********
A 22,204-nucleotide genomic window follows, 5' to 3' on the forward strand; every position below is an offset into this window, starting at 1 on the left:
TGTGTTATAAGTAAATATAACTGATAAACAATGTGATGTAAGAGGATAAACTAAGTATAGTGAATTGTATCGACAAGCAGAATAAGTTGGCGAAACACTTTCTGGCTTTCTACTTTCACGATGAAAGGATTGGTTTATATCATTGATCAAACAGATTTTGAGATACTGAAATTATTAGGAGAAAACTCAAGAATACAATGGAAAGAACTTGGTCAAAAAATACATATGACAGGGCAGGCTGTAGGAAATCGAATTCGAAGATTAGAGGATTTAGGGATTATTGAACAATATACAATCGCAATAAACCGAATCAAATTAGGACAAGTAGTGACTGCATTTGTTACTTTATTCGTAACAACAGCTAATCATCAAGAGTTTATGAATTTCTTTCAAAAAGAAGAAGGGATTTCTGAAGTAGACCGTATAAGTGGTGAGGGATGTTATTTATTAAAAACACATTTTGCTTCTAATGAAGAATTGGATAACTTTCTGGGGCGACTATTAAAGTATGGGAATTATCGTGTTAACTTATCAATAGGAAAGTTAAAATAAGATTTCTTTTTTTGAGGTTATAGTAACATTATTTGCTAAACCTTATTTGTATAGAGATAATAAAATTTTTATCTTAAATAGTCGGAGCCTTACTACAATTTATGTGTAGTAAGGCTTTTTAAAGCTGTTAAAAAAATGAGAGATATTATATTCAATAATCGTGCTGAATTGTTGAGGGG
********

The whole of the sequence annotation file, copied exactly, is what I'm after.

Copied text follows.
A 22,204-nucleotide genomic window follows, 5' to 3' on the forward strand; every position below is an offset into this window, starting at 1 on the left:
TGTGTTATAAGTAAATATAACTGATAAACAATGTGATGTAAGAGGATAAACTAAGTATAGTGAATTGTATCGACAAGCAGAATAAGTTGGCGAAACACTTTCTGGCTTTCTACTTTCACGATGAAAGGATTGGTTTATATCATTGATCAAACAGATTTTGAGATACTGAAATTATTAGGAGAAAACTCAAGAATACAATGGAAAGAACTTGGTCAAAAAATACATATGACAGGGCAGGCTGTAGGAAATCGAATTCGAAGATTAGAGGATTTAGGGATTATTGAACAATATACAATCGCAATAAACCGAATCAAATTAGGACAAGTAGTGACTGCATTTGTTACTTTATTCGTAACAACAGCTAATCATCAAGAGTTTATGAATTTCTTTCAAAAAGAAGAAGGGATTTCTGAAGTAGACCGTATAAGTGGTGAGGGATGTTATTTATTAAAAACACATTTTGCTTCTAATGAAGAATTGGATAACTTTCTGGGGCGACTATTAAAGTATGGGAATTATCGTGTTAACTTATCAATAGGAAAGTTAAAATAAGATTTCTTTTTTTGAGGTTATAGTAACATTATTTGCTAAACCTTATTTGTATAGAGATAATAAAATTTTTATCTTAAATAGTCGGAGCCTTACTACAATTTATGTGTAGTAAGGCTTTTTAAAGCTGTTAAAAAAATGAGAGATATTATATTCAATAATCGTGCTGAATTGTTGAGGGG